In our study, SK1 expression was detected in 19 common types of cancer. Some of the more common cancers were the focus of more studies, including breast cancer, which was researched in 7 studies [23], [25], [31], [32], [44], [51], [53], and colon cancer, which was researched in 5 studies[15], [27], [45], [49], [52]. Therefore, different cancers were represented unequally with respect to sample numbers. Meanwhile, the cancer tissue sample and control sample selection methods differed among different studies. In some studies, the cancer and control tissue samples were collected from different areas in the same patient, whereas in other studies, the samples were collected from different patients. Moreover, in these studies, different SK1 detection methods were used and cancer patients of different ethnicities were included. All of these could be sources of heterogeneity. Despite the heterogeneity that was observed in some subgroup analyses, the total outcomes were not affected by the sensitivity analysis.

There were some other limitations and potential biases in our meta-analysis. First, as few (<3) studies regarding disease-specific survival (DSS) and disease-free survival (DFS) were included, we could not perform a meta-analysis of those variables, which are used to evaluate prognosis in cancer patients. Second, this meta-analysis did not discuss the associations between SK1 and ethnicity, tumor size, TNM stage, histological classification, pathological differentiation, lymphatic invasion, and metastasis, all of which are important clinical characteristics in cancer. In addition, only 1 or 2 studies were identified for some types of cancer, and as those sample sizes are insufficient, the associated biases might be remarkable.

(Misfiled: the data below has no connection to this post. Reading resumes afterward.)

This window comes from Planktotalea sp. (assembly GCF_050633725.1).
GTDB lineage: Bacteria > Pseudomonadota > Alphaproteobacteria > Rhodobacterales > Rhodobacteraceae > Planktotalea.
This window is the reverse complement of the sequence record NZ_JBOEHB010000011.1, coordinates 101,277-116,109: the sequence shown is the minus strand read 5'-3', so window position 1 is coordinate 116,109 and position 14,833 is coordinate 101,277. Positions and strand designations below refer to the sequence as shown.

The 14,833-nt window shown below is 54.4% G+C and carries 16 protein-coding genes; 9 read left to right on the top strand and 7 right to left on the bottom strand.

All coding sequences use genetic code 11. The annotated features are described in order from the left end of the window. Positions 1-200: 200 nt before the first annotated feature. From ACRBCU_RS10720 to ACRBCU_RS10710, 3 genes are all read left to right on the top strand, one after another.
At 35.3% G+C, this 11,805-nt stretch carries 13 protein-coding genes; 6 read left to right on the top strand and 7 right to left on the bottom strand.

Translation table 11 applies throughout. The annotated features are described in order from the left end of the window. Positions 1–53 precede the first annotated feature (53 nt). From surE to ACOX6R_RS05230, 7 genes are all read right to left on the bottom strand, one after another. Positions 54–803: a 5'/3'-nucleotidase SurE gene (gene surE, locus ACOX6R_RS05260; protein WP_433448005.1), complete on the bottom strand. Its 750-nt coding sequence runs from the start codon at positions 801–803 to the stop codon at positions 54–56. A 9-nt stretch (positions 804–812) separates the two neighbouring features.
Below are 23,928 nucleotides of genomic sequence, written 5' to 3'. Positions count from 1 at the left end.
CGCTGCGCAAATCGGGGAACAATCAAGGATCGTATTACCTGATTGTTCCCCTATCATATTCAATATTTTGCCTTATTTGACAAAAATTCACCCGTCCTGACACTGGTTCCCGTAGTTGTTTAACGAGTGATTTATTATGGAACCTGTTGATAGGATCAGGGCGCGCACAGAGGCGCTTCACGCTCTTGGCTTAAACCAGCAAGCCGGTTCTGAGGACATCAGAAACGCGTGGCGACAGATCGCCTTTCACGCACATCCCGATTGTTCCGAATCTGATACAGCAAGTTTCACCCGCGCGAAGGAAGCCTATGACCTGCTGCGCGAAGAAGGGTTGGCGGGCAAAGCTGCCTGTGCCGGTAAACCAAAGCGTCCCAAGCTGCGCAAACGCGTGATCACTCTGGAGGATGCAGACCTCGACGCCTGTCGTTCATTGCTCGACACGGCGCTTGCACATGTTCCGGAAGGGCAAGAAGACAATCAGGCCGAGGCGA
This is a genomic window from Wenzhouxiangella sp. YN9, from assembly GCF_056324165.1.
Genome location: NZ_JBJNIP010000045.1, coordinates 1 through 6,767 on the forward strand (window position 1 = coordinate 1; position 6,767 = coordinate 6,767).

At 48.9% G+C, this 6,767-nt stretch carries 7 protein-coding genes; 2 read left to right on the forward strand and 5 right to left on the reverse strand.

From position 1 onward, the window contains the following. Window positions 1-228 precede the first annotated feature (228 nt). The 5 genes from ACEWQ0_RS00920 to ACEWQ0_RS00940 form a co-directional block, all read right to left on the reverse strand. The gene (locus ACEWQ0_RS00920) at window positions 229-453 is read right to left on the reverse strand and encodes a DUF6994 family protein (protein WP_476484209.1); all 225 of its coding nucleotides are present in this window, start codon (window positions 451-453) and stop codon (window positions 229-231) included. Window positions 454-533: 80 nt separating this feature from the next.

In the individual papers, the SK1 expression were found in one or two kinds of cancers in each study. In our meta-analysis, we found that there were relationships between SK1 expression and various cancers, which may imply the possibility of using the SK1 level as the clinical biomarker of cancers.

Conclusion

Despite some limitations in this meta-analysis, our study still demonstrates that SK1 positivity/high expression is significantly associated with various types of cancers and reduced 5-year and overall survival. Because the SK1 positivity/high rates differ in different types of cancer, it is necessary to further explore whether SK1 might be a predictive biomarker of outcomes in cancer patients.

Supporting Information

Acknowledgments

The authors thank Professor Liu Guanjian and Chen Xiaofan Ph.D of Chinese Evidence-Based Medicine Centre, West China Hospital, Sichuan University and Tang Bo Ph.D of Department of Economics, University of Sheffield, United Kingdom for their help in the preparation of the article.

Author Contributions

Conceived and designed the experiments: YZ YW ZZ. Performed the experiments: YZ YW SPL. Analyzed the data: YZ ZW YC. Contributed reagents/materials/analysis tools: YZ YW ZZ. Wrote the paper: YZ ZW YC.